- “YOU’RE NEVER GOING FASTER THAN WHEN YOU’RE TALKING TO GOD” (Viscountism)- a rolling downwind boat is a scary downwind boat but it’s an incredibly fast downwind boat. Death rolls are bad when you find yourself acting like a drogue, but if you can control them, you will go very fast. NOTE TO C & C 34 OWNERS: DEATH ROLLS ARE NEVER GOOD. THEY CALL THEM DEATH ROLLS FOR A REASON. On Kirby 25’s however, they are a spectacular way to move up the fleet downwind. Just make sure that the pole can be eased in a totally terrifying situation to depower the chute behind the main.
Using your crew weight to go faster!
- Even on big boats, using your crew weight makes a big difference in performance;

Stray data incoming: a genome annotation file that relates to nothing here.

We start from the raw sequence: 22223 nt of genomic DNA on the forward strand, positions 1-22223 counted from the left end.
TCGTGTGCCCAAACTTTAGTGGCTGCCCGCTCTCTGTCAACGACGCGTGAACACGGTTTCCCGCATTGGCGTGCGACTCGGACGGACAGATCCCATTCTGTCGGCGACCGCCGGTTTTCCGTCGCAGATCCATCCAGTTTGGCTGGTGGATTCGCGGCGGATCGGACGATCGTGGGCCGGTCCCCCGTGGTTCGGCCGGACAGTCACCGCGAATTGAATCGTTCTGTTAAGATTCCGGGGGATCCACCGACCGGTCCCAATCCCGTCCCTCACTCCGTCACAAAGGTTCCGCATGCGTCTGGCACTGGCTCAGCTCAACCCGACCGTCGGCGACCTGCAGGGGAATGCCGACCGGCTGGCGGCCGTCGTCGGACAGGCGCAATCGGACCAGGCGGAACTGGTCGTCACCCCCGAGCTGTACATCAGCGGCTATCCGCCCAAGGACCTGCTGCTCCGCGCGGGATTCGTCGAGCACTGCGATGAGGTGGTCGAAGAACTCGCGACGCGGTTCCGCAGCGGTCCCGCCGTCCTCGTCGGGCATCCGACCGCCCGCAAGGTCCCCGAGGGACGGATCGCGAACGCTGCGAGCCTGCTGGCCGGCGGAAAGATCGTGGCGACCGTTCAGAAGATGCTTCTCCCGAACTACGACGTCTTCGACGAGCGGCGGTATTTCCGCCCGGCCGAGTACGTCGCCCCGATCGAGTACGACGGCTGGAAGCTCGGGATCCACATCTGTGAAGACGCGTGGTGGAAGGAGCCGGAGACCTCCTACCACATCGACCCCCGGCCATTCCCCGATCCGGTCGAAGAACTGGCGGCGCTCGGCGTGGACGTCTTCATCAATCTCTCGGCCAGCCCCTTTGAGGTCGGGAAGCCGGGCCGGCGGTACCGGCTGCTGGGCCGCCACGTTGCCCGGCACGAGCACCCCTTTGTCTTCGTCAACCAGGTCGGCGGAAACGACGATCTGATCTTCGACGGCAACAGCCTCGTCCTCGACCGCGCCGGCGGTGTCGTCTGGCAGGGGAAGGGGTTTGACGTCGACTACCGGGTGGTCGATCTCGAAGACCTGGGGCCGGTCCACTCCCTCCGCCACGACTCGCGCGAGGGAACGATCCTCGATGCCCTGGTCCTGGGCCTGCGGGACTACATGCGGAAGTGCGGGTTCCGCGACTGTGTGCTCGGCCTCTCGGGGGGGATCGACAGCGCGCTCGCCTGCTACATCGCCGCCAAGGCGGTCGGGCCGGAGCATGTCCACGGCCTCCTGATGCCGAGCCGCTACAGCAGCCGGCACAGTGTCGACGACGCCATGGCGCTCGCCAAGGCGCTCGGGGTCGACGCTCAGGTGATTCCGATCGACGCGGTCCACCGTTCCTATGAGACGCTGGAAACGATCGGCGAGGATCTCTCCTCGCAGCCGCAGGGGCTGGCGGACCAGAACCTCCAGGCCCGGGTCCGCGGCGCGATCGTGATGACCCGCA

- Even on big boats, but especially on smaller level boats, weight movement must be gentle (catlike movements with a low centre of gravity);
- Keep movement to a minimum; know your role on the boat 3 crew members reacting to instructions and moving to complete a task will upset the weight balance on your boat; communicate clearly when giving instructions;
Upwind weight issues and tips:
- In Kirby’s especially, FLAT IS FAST. Let it all hang out, especially in breezy conditions. a Genoa trimmers should run the sheets from the primary winch to the winch on the high side so fine adjustments and “changing gears” can be made from the rail;
- In sloppy, wavy conditions, move the weight of the crew on the rail forward to keep the bow of the boat in the water as long as possible; avoid the bobbing cork effect in these conditions;
- Foredeck should load the guy and set up for the next hoist ON THE RAIL; never go to the bow unless it’s an emergency; on starboard tack, pull the pole back down the rail to the crew members to hold as the foredeck loads the guy into the jaws of the pole and then pass it forward again; weight on the rail at all times makes a flat, fast, pointing Kirby;